Military history of the United States
The military history of the United States spans a period of over two centuries. During those years, the United States evolved from a newly formed nation fighting for independence from the Kingdom of Great Britain (1775–1783), through the American Civil War (1861–1865) and, after collaborating with the Allies during World War II (1941–1945), to world superpower status from the latter part of the 20th century to the present.
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In 1775, the Continental Congress established the Continental Army, Continental Navy, and Continental Marines and named General George Washington its commander. This newly formed military, fighting alongside French soldiers and sailors, triumphed over the British during the war, which led to independence via the Treaty of Paris. In 1789, the new Constitution made the president the commander in chief, and gave Congress the authority to levy taxes, create laws, and declare war.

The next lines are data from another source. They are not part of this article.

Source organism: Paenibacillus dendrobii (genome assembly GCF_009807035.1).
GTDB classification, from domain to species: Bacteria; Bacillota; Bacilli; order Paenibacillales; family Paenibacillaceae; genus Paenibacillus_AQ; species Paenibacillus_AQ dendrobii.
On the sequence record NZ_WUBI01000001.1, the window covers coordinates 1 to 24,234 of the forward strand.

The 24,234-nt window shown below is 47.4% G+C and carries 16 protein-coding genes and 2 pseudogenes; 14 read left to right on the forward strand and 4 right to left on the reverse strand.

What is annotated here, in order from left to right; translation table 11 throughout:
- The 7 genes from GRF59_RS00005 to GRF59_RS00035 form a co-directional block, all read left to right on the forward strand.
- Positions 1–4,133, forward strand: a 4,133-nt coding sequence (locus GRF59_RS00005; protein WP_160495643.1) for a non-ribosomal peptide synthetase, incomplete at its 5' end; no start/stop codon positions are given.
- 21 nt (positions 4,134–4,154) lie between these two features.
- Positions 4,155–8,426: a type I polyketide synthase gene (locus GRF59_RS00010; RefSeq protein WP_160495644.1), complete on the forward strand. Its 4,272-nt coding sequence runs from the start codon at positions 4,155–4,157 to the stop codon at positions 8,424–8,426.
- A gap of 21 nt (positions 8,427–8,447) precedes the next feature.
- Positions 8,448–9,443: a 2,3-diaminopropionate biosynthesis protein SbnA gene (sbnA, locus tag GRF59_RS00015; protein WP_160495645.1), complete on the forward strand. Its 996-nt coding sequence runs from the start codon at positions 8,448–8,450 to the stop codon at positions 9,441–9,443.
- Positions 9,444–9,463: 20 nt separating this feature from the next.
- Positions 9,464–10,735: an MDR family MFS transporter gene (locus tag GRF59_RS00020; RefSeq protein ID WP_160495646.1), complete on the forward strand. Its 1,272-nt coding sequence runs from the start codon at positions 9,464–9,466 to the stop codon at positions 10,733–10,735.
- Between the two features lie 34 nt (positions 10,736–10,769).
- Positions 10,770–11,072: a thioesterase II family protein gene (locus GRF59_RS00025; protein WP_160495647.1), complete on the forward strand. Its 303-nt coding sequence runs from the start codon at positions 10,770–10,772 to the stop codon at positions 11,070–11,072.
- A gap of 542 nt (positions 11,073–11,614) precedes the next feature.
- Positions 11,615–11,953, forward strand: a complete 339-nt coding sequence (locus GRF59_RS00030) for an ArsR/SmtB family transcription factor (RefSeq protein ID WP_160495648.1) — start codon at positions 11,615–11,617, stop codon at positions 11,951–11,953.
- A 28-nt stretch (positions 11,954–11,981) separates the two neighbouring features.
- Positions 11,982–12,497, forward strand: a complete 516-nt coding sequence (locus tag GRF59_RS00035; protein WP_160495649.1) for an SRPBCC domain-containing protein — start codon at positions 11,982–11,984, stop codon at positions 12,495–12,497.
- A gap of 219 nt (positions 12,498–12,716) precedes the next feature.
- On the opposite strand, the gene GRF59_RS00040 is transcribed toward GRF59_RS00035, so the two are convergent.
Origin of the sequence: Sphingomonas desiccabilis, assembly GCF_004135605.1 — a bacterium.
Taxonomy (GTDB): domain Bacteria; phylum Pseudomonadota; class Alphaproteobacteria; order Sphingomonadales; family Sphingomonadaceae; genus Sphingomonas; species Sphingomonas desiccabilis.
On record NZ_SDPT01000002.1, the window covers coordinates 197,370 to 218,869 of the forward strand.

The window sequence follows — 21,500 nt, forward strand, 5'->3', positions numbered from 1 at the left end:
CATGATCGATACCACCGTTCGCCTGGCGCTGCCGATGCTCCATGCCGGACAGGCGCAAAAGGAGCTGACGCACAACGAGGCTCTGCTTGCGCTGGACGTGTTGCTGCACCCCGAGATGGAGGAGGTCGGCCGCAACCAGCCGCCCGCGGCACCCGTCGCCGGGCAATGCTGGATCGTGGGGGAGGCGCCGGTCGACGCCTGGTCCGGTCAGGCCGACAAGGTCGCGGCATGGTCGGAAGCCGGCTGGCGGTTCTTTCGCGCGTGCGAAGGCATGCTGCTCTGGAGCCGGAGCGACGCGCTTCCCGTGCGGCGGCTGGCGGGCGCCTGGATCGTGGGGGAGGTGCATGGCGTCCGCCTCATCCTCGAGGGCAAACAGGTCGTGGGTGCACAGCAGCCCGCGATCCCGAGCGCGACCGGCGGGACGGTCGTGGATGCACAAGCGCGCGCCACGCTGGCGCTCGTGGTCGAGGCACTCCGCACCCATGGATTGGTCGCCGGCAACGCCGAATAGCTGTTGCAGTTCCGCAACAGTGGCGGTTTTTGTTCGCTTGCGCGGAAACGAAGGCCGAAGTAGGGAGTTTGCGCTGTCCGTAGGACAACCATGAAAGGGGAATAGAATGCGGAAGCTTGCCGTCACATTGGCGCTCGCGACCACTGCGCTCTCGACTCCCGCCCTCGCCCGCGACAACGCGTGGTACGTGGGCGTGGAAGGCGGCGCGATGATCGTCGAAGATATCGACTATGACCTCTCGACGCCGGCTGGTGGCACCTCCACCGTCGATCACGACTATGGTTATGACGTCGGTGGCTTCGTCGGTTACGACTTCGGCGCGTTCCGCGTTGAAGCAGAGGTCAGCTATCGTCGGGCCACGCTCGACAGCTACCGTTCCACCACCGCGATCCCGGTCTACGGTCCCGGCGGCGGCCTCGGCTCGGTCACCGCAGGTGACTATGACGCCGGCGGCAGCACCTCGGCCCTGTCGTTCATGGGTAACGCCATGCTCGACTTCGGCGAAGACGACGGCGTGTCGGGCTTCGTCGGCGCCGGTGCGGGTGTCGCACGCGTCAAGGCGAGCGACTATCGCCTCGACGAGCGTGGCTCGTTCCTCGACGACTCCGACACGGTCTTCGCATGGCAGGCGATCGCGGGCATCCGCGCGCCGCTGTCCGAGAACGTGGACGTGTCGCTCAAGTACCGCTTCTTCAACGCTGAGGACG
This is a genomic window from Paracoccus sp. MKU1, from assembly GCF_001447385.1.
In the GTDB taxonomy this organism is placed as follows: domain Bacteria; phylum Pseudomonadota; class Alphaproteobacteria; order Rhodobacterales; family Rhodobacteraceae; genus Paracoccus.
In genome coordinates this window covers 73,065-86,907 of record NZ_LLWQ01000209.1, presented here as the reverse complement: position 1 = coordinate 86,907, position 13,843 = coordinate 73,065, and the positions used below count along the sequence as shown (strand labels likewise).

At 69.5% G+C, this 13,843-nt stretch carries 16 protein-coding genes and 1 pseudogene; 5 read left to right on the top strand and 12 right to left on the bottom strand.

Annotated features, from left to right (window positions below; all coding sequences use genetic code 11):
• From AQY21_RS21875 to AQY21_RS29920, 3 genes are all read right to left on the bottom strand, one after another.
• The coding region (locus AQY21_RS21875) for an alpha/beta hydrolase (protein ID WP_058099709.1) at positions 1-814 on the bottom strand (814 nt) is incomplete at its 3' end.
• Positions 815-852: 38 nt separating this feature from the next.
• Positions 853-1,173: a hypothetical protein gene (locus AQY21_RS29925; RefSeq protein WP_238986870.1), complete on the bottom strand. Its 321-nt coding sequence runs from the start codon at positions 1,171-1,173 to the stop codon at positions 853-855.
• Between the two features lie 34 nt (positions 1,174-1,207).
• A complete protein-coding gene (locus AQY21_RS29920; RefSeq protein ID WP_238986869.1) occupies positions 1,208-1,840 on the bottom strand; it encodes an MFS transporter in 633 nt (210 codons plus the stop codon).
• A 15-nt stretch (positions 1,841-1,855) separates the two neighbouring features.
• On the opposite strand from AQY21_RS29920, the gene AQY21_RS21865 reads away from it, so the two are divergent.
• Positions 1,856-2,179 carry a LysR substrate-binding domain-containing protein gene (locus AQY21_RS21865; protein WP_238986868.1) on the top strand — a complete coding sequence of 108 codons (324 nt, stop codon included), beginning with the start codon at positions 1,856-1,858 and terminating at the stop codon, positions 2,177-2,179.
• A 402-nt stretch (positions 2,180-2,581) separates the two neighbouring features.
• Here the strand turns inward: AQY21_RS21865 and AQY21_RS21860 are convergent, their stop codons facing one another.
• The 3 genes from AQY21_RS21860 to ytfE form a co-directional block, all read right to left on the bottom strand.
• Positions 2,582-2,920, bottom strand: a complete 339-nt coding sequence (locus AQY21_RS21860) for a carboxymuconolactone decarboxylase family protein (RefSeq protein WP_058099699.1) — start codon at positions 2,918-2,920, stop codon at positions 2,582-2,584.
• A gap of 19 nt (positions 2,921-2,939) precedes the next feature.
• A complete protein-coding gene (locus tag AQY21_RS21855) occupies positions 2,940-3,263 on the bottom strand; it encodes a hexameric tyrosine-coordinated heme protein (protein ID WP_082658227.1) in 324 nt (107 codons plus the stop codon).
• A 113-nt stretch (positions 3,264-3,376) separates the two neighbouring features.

As of 2021, the United States Armed Forces consists of the Army, Marine Corps, Navy, Air Force and Space Force, all under the command of the Department of Defense, and the Coast Guard, which is controlled by the Department of Homeland Security.
The President of the United States is the commander-in-chief, and exercises the authority through the Secretary of Defense and the Chairman of the Joint Chiefs of Staff, who supervises combat operations. Governors have control of each state's Army and Air National Guard units for limited purposes. The president also has the ability to federalize National Guard units, bringing them under the sole control of the Department of Defense.